The office of Senator Michael Bennet of Colorado has confirmed that he has signed on as a co-sponsor of S1584, the Employment Non-Discrimination Act of 2009.
Senator Bennet is the first Senator to co-sponsor since the Senate bill was introduced back at the beginning of August. This movement, which I hope is a signal of more Senators co-sponsoring soon, is very, very welcome indeed.
Senator Bennet is the 40th co-sponsor. There are, however, 9 more Senators who have privately confirmed their support for ENDA, and another 9 beyond that whose prior track records indicating a likelihood of support in the future. 60 are needed to overcome the expected filibuster.
It is important to thank our friends and supporters. I ask that you call or email Senator Bennet's office and say "THANK YOU FOR SUPPORTING ENDA."
Here's his number: 202-224-5852 (click here for email)
So how many votes do we have in the Senate, and how many more do we need and who will they come from? My calculations after the jump.
How Many Votes in the Senate?
Senator Bennet is the 40th co-sponsor.
Nine Senators have privately indicated that they will support ENDA, but have not signed on as co-sponsors. That makes 49 votes. These are:
1. Mark Begich (D-AK)
2. Claire McCaskill (D-MO)
3. Max Baucus (D-MT)
4. Jon Tester (D-MT)
5. Byron Dorgan (D-ND)
6. Ben Nelson (D-NE),/i
7. Harry Reid (D-NV) [Why isn't the "majority leader" a co-sponsor??]
8. Jim Webb (D-VA)
9. Mark Warner (D-VA)
You can find the sources of my information here.
Another nine have not made any indications, but are likely to support ENDA based on their track records, having co-sponsored other legislation that includes the language of sexual orientation and gender identity (except where noted). I am also including the newly-appointed Senator from Massachusetts, Paul G. Kirk, according to Bloomberg News, set to be announced this morning at 11 am by Governor Deval Patrick. That makes 58 votes.
1. Blanche Lincoln (D-AR)
2. Tom Carper (D-DE)
3. Ted Kaufman (D-DE)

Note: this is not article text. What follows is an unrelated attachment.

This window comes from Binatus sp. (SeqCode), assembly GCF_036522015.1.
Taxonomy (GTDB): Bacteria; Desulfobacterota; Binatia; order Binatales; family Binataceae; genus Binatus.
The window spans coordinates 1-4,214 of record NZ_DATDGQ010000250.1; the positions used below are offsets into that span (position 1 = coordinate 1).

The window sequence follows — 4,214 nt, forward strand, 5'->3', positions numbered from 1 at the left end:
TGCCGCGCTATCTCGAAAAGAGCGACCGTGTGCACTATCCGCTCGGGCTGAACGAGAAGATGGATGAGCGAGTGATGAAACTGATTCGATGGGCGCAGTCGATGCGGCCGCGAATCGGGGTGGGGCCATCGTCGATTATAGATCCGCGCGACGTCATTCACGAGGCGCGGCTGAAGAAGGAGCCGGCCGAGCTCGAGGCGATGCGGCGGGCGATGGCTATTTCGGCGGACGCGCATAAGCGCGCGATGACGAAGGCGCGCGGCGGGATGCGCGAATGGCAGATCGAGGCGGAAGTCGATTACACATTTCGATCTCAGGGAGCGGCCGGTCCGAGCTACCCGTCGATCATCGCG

4. Evan Bayh (D-IN)
5. Mary Landrieu (D-LA)
6. Paul G. Kirk (D-MA)
7. Kay Hagan (D-NC)
8. Tim Johnson (D-SD)
9. Jay Rockefeller (D-WV)
Where Will We Find Votes Number 59 and 60?
Here are the possibilities, some of which are longer shots than others.
1. Lisa Murkowski (R-AK) voted for the hate crimes bill
2. Mark Pryor (D-AR) - voted for the hate crimes bill
3. Bill Nelson (D-FL) - he generally is favorable to LGBT issues, but privately indicated in July that he was undecided
4 - George Lemieux (R-FL) - recently appointed, and the South Florida Blade openly wondered whether he might support the bill
5. Richard Lugar (R-IN) - reported to be in favor, but privately indicated in July that he has concerns
6. Kent Conrad (D-ND) - voted for the hate crimes bill
7. George Voinovich (R-OH) - previously co-sponsored a bill with sexual orientation and gender identity language, and has been reported to be in favor, but his office indicated he was undecided in July
8. Robert Byrd (D-WV) -voted for but did not co-sponsor the hate crimes bill in 2002; has recently been precluded from voting due to health issues
(Technical Note: These Senators voted for the hate crimes bill in the sense that they voted for cloture on the Republican filibuster to allow it to be added as an amendment to the as-yet unpassed Defense Authorization Act.)
We have months to go before we come up against a vote in the Senate, and the numbers will probably change a lot between now and then. To my mind, the key thing is to work on the swing Senators now. It's very hard to reach and persuade a US Senator, if only because of the sheer volume of stuff that they get every day. That takes time, and can't be done in the week before the vote. Now is the time. Click here for contact info.